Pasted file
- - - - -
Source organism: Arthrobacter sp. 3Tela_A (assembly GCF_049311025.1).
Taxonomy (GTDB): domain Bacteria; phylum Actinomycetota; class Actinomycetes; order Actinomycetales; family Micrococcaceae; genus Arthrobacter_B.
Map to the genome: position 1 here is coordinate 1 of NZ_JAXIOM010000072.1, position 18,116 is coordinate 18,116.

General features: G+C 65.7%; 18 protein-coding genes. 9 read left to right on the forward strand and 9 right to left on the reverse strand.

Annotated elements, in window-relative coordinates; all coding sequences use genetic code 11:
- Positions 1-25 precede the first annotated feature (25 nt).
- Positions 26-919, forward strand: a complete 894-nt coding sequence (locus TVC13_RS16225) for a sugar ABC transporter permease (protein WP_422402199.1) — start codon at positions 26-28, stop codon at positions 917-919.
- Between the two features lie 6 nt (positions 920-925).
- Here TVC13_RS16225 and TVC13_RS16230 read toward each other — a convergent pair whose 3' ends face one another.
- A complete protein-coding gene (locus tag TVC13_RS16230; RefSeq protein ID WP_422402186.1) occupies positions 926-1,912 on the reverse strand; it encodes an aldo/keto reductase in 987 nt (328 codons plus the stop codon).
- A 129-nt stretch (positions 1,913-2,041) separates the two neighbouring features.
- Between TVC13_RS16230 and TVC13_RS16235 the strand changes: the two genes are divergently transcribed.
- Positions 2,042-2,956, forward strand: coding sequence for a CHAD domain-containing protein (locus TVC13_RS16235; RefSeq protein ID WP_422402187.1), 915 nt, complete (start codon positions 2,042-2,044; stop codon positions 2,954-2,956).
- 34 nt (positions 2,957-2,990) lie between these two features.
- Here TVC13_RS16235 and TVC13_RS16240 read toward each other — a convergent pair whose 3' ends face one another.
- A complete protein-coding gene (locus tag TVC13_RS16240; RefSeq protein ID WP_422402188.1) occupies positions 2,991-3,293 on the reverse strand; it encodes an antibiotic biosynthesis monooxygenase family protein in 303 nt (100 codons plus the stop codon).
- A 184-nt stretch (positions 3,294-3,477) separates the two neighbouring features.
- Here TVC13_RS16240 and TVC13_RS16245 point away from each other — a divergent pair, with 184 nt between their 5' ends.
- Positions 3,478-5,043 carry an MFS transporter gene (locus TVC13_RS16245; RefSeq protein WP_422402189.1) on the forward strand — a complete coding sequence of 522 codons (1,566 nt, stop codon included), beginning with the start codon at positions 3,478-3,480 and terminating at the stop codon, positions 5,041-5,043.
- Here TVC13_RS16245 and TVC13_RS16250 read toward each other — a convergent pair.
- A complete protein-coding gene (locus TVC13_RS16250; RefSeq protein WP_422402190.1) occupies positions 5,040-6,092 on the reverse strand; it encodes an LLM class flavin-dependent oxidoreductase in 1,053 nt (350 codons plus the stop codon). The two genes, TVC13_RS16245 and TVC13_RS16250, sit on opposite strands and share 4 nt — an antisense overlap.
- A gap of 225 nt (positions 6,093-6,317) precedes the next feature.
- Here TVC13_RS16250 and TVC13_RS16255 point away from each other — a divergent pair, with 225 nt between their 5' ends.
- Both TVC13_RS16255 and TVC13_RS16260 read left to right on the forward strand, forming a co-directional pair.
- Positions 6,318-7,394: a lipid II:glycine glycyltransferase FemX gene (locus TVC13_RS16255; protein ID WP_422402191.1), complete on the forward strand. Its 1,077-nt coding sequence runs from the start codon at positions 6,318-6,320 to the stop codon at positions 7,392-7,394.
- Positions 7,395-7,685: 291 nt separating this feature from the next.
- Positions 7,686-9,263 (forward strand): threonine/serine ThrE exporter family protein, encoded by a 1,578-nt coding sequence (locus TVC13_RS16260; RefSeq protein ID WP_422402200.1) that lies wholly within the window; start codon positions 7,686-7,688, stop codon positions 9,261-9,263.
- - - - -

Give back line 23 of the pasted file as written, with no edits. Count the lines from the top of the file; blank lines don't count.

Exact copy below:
- Here TVC13_RS16250 and TVC13_RS16255 point away from each other — a divergent pair, with 225 nt between their 5' ends.